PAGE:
Friday, October 20, 2006

Loose Feathers #71

News and links about birds, birding, and the environment.

  • A developer is planning to construct 4 acres of artificial marsh on the Miles River in the Eastern Shore of Maryland to allow the construction of luxury homes closer to the original shoreline. The Maryland Critical Area Commission has signed off on the deal. Ecologists argue that the artificial marsh will be inferior in species diversity to natural wetlands and that the site is not sheltered enough from winds and wave action for a manmade wetland to survive.
  • California is evaluating solutions to save the Salton Sea. The rapid shrinkage of the inland lake has threatened important bird habitat as well as public health in the region.
  • Charles Darwin's complete works are now online. For example, you can see the zoology illustrations from the Voyage of the Beagle. An article on the project is here.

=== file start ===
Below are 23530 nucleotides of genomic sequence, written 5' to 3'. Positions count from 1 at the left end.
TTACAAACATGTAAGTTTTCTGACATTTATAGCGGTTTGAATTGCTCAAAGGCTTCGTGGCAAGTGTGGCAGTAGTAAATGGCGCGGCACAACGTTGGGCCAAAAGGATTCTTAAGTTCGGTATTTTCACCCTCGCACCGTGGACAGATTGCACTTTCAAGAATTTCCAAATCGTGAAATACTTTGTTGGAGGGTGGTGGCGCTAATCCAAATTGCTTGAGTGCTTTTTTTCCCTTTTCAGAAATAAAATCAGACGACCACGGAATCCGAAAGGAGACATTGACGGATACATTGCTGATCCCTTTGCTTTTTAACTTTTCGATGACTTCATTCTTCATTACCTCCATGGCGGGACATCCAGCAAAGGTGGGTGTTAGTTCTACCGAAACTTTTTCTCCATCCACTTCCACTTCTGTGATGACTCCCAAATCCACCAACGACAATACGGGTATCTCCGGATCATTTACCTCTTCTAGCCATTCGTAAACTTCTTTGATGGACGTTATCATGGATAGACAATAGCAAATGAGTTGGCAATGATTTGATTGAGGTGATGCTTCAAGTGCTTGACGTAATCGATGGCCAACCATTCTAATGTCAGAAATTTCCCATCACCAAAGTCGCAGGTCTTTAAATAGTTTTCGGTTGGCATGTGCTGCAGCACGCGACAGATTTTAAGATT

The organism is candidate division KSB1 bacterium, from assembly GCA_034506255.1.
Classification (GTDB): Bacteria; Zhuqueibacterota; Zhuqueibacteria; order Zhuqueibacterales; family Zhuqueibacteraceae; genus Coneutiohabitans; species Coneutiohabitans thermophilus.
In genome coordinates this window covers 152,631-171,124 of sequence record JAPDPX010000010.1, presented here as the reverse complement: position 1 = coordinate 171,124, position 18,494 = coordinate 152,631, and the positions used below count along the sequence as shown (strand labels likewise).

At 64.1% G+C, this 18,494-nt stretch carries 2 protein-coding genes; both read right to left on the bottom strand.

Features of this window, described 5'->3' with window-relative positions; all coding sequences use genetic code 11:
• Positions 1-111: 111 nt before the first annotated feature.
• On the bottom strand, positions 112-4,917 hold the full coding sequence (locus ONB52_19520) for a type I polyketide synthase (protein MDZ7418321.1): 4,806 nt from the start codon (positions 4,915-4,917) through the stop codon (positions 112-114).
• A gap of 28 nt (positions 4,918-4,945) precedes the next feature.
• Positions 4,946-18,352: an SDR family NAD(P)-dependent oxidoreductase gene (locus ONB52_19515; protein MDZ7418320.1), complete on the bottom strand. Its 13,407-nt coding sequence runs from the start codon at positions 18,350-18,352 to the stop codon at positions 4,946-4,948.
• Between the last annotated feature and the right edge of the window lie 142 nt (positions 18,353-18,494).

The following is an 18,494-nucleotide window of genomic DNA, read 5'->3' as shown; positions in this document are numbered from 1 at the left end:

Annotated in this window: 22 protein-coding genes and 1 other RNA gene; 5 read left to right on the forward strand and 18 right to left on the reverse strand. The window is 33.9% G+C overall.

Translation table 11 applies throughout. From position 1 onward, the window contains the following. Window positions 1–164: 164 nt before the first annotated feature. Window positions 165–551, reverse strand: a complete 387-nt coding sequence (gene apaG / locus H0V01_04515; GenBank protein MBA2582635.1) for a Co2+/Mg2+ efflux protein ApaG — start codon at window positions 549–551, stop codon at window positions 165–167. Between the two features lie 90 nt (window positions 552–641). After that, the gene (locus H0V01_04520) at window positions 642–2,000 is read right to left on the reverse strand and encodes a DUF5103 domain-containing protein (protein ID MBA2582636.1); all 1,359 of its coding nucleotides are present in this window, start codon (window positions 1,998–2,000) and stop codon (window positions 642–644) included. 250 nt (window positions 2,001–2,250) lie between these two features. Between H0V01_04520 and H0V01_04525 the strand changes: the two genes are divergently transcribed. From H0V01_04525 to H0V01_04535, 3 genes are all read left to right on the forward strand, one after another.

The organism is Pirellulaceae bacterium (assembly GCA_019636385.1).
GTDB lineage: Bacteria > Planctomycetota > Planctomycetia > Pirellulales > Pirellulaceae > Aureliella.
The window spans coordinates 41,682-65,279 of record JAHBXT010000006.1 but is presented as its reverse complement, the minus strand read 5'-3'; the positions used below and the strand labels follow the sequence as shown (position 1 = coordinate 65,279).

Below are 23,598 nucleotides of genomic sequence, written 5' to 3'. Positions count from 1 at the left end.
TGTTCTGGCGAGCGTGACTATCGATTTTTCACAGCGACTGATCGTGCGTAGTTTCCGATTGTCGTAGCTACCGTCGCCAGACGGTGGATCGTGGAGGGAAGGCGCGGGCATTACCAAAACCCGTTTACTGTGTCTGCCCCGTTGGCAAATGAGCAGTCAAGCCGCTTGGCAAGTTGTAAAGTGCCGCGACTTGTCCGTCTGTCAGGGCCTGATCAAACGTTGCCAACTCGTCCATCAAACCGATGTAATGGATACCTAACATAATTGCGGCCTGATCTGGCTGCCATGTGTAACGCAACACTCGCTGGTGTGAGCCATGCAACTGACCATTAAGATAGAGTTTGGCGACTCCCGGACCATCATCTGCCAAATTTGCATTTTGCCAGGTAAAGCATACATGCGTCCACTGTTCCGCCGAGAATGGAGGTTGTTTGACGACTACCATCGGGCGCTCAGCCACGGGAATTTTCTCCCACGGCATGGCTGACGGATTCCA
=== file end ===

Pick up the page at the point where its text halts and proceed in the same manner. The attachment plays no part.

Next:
• A superior court judge in Alameda County, California has dismissed lawsuits against wind farm operators in the Altamont Pass. The plaintiffs had sought to compel restitution for the several thousand raptors killed there annually and to force a plan to reduce bird deaths.
  • In the past decade, 1,113 raptors in the United Kingdom have been attacked in the form of gunshot wounds, poison, or nest removal. Illegal persection has hampered the recovery of hen harriers, golden eagles, and red kites.
  • Thousands of lesser flamingos in East Africa have died due to an undetermined disease outbreak. The lesser flamingo population is under threat due to water piping projects.
  • American agriculturalists are feeling pressure due to a decline in pollinators. The chief crop pollinator has been the honey bee, but mammals and birds, especially hummingbirds, play a role in crop pollination as well.
  • If you're dying to see an ivory-billed woodpecker, you can chase some that have been spotted at the Florida Museum of Natural History in Gainesville. The only problem is that they are long-dead specimens.
  • Finally, plastic pink flamingos are facing extinction because the company that makes them has ended production.